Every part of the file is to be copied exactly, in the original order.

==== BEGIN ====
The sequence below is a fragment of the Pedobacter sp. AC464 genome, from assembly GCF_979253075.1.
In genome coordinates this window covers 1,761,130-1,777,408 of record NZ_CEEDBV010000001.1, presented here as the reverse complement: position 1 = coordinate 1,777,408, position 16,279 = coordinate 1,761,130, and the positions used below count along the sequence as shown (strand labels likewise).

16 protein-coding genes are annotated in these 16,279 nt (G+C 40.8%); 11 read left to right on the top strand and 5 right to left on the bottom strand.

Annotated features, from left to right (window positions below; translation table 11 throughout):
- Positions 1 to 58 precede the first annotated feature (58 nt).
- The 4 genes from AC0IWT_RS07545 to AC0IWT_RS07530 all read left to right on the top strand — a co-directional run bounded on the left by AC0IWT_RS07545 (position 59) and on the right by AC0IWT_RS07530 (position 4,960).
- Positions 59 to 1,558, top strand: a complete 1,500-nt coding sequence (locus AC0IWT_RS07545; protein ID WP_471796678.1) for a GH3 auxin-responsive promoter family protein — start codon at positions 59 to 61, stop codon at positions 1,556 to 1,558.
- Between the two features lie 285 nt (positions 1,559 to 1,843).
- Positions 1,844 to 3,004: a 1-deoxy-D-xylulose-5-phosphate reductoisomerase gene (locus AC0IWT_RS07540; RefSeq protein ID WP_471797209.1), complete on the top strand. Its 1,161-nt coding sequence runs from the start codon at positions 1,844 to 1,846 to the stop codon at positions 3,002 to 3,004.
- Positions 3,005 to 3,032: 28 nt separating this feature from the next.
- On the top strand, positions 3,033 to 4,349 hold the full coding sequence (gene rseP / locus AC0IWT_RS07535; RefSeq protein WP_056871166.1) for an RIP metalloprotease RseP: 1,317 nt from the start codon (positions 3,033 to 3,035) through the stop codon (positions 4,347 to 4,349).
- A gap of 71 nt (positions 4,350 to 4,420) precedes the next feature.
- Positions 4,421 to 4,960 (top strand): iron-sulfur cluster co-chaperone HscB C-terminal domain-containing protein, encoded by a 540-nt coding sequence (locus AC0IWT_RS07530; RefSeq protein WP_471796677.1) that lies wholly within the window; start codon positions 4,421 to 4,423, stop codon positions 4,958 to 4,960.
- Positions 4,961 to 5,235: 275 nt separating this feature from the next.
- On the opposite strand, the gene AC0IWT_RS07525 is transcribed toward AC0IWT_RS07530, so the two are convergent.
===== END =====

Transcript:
The sequence below is a fragment of the Pedobacter sp. AC464 genome, from assembly GCF_979253075.1.
In genome coordinates this window covers 1,761,130-1,777,408 of record NZ_CEEDBV010000001.1, presented here as the reverse complement: position 1 = coordinate 1,777,408, position 16,279 = coordinate 1,761,130, and the positions used below count along the sequence as shown (strand labels likewise).

16 protein-coding genes are annotated in these 16,279 nt (G+C 40.8%); 11 read left to right on the top strand and 5 right to left on the bottom strand.

Annotated features, from left to right (window positions below; translation table 11 throughout):
- Positions 1 to 58 precede the first annotated feature (58 nt).
- The 4 genes from AC0IWT_RS07545 to AC0IWT_RS07530 all read left to right on the top strand — a co-directional run bounded on the left by AC0IWT_RS07545 (position 59) and on the right by AC0IWT_RS07530 (position 4,960).
- Positions 59 to 1,558, top strand: a complete 1,500-nt coding sequence (locus AC0IWT_RS07545; protein ID WP_471796678.1) for a GH3 auxin-responsive promoter family protein — start codon at positions 59 to 61, stop codon at positions 1,556 to 1,558.
- Between the two features lie 285 nt (positions 1,559 to 1,843).
- Positions 1,844 to 3,004: a 1-deoxy-D-xylulose-5-phosphate reductoisomerase gene (locus AC0IWT_RS07540; RefSeq protein ID WP_471797209.1), complete on the top strand. Its 1,161-nt coding sequence runs from the start codon at positions 1,844 to 1,846 to the stop codon at positions 3,002 to 3,004.
- Positions 3,005 to 3,032: 28 nt separating this feature from the next.
- On the top strand, positions 3,033 to 4,349 hold the full coding sequence (gene rseP / locus AC0IWT_RS07535; RefSeq protein WP_056871166.1) for an RIP metalloprotease RseP: 1,317 nt from the start codon (positions 3,033 to 3,035) through the stop codon (positions 4,347 to 4,349).
- A gap of 71 nt (positions 4,350 to 4,420) precedes the next feature.
- Positions 4,421 to 4,960 (top strand): iron-sulfur cluster co-chaperone HscB C-terminal domain-containing protein, encoded by a 540-nt coding sequence (locus AC0IWT_RS07530; RefSeq protein WP_471796677.1) that lies wholly within the window; start codon positions 4,421 to 4,423, stop codon positions 4,958 to 4,960.
- Positions 4,961 to 5,235: 275 nt separating this feature from the next.
- On the opposite strand, the gene AC0IWT_RS07525 is transcribed toward AC0IWT_RS07530, so the two are convergent.